Since it is well documented that removal of the autoinhibitory PH domain results in increased GEF activity16,18,19, we generated two truncated variants of p63RhoGEF, indicated as plasma membrane DH domain (pmDH) and cytosolic DH domain (cDH), both lacking the PH domain (for details see Supplemental Fig. S1). The cDH construct also does not contain the N-terminal plasma membrane targeting sequence and resides in the cytoplasm, while the pmDH construct is localized like full-length p63RhoGEF, at the plasma membrane. We transfected HeLa cells with either full-length p63RhoGEF or one of its truncated variants. After 24 hours the cells were fixed and stained with an F-actin marker in order to analyze the effect of the different p63RhoGEF constructs on actin polymerization. We noticed that pmDH expression strongly induced actin polymerization, whereas only minimal effects on actin were observed in the full-length p63RhoGEF or cDH conditions (Fig. 2a). This effect was analyzed quantitatively by comparing the fluorescence intensities of the phalloidin staining between the different conditions, which showed a significant difference in fluorescence intensity between transfected and control cells in the pmDH condition (p < 0.001) (Fig. 2b). From this we can deduce that p63RhoGEF guanine exchange factor activity at the plasma membrane results in actin polymerization, while p63RhoGEF guanine exchange factor activity in the cytoplasm does not.

Figure 2
figure 2

GEF activity at the plasma membrane increases actin polymerization.

(a) HeLa cells transiently transfected with YFP-p63RhoGEF, YFP-cDH or YFP-pmDH constructs were stained for F-actin after 24 hours with TRITC-phalloidin and DAPI. The panels show from left to right YFP fluorescence, indicating the transfected cells, F-actin staining and the overlay of YFP, actin and DAPI (b) Quantification of F-actin in HeLa cells by determining the fluorescent intensity of the TRITC-phalloidin staining in transfected cells and normalization to the intensity of untransfected control cells in the same experiment. YFP-p63RhoGEF n = 18 (control n = 143), YFP-cDH n = 11 (control n = 46), YFP-pmDH n = 32 (control n = 134). Statistical significance per condition was determined by performing a two-tailed student T-test. Width of the individual images in (a) is 236 μm.

GEF activity of p63RhoGEF towards RhoA is enhanced at the plasma membrane

Actin polymerization and the often used SRF-activity assays26 are a relatively indirect measurement for the activation of RhoA, which might be under influence of considerable crosstalk and signal amplification or desensitization. Therefore, we compared the response of full-length p63RhoGEF and the cDH and pmDH truncated variants on the DORA-RhoA biosensor to evaluate the influence of subcellular localization on GEF activity towards RhoA in a more direct manner.

We transfected HeLa cells with the DORA-RhoA-biosensor and either one of the p63RhoGEF constructs or a control vector that expressed only a red fluorescent protein (RFP) and measured the YFP/CFP FRET ratio to assess the basal state of RhoA activation in each condition. The minimal and maximal ratios were estimated from the inactive RhoAsensor-nb probe and the active RhoAsensor-ca probe, respectively. The experimental values of the wild-type RhoA-biosensor are expected to fall within this range of YFP/CFP ratios.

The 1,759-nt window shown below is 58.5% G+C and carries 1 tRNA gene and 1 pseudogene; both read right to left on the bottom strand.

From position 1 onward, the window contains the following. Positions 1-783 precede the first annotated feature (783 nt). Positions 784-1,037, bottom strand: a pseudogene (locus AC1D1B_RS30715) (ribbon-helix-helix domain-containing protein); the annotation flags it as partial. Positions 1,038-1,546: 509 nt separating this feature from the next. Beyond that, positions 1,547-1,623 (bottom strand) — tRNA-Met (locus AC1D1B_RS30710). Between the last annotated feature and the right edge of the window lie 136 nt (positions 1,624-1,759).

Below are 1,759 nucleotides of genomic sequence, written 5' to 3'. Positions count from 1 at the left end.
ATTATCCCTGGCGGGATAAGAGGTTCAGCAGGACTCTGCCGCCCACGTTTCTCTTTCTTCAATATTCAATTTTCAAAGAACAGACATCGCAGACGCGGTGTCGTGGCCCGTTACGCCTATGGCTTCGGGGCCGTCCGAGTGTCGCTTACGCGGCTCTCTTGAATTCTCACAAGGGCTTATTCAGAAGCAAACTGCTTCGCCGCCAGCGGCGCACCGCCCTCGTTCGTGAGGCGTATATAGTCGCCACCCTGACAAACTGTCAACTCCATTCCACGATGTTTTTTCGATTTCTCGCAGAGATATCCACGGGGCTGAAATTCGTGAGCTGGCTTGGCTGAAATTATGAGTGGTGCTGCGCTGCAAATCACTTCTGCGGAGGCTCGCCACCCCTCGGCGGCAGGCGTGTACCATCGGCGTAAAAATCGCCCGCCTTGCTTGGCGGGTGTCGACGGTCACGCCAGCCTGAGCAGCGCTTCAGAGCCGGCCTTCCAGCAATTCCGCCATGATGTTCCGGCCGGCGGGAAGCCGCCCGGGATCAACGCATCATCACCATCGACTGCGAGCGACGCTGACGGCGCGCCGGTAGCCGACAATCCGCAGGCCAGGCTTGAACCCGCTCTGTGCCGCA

The YFP/CFP ratios of the RhoA-biosensor in the condition with wild-type p63RhoGEF did not differ significantly from the control condition with cells containing a vector expressing only an RFP (Fig. 3a). In contrast, we found that cells expressing pmDH and cDH had significantly higher YFP/CFP ratios (p < 0.001) on average than cells expressing full-length p63RhoGEF (Fig. 3a). We repeated this experiment in HEK293 cells, which confirmed that cells expressing the pmDH or cDH have a significant higher YFP/CFP ratio than cells expressing p63RhoGEF (Supplemental Fig. S2). This is in agreement with earlier reports of the auto-inhibitory function of the PH domain as tested in vitro using purified proteins16.

Figure 3
figure 3

Expression of the differentially localized DH domains of p63RhoGEF, pmDH and cDH, increases Rho-GTP levels with opposite spatial distributions.

(a) Boxplot showing the basal YFP/CFP ratio of the DORA RhoA biosensor in HeLa cells. Cells transfected with the constitutive active (ca, n = 21) or non-binding (nb, n = 26) RhoA biosensor were co-transfected with an empty vector containing just RFP to keep expression levels equal between the different experimental conditions. Wild-type (wt) RhoA biosensor was transfected with an empty vector containing just RFP (control, n = 29), RFP-p63RhoGEF (n = 36), RFP-pmDH (n = 27) or RFP-cDH (n = 22). (b) Representative ratio images of the pmDH (top panel) and cDH (bottom panel) conditions from the experiment depicted in (a), showing the gradient of RhoA GTP loading state in HeLa cells. (c) Quantification of the spatial distribution of RhoA GTP loading state between the cell cortex (CX) and the cell body (CB) in the pmDH and cDH conditions of the experiment shown in panel (a). The difference value “ratio (CX-CB)” plotted on the y-axis is a measure of spatial inhomogeneity. A value of zero indicates no spatial differences, while a positive value indicates increased RhoA-GTP in the cortex relative to the cell body and a negative value denotes decreased RhoA-GTP in the cortex relative to the cell body (for detailed methods see Supplemental Fig. S3). For boxplots in (a,c); center lines represent the median values; box limits indicate the 25th and 75th percentiles as determined by R software; whiskers extend 1.5 times the interquartile range from the 25th and 75th percentiles; data points are plotted as open circles. Statistical significance between conditions was determined by performing a two-tailed Mann-Whitney test. P-values are shown in plot for the RhoA-wt biosensor conditions with significant different median values. Width of the individual images in (b) is 120 μm.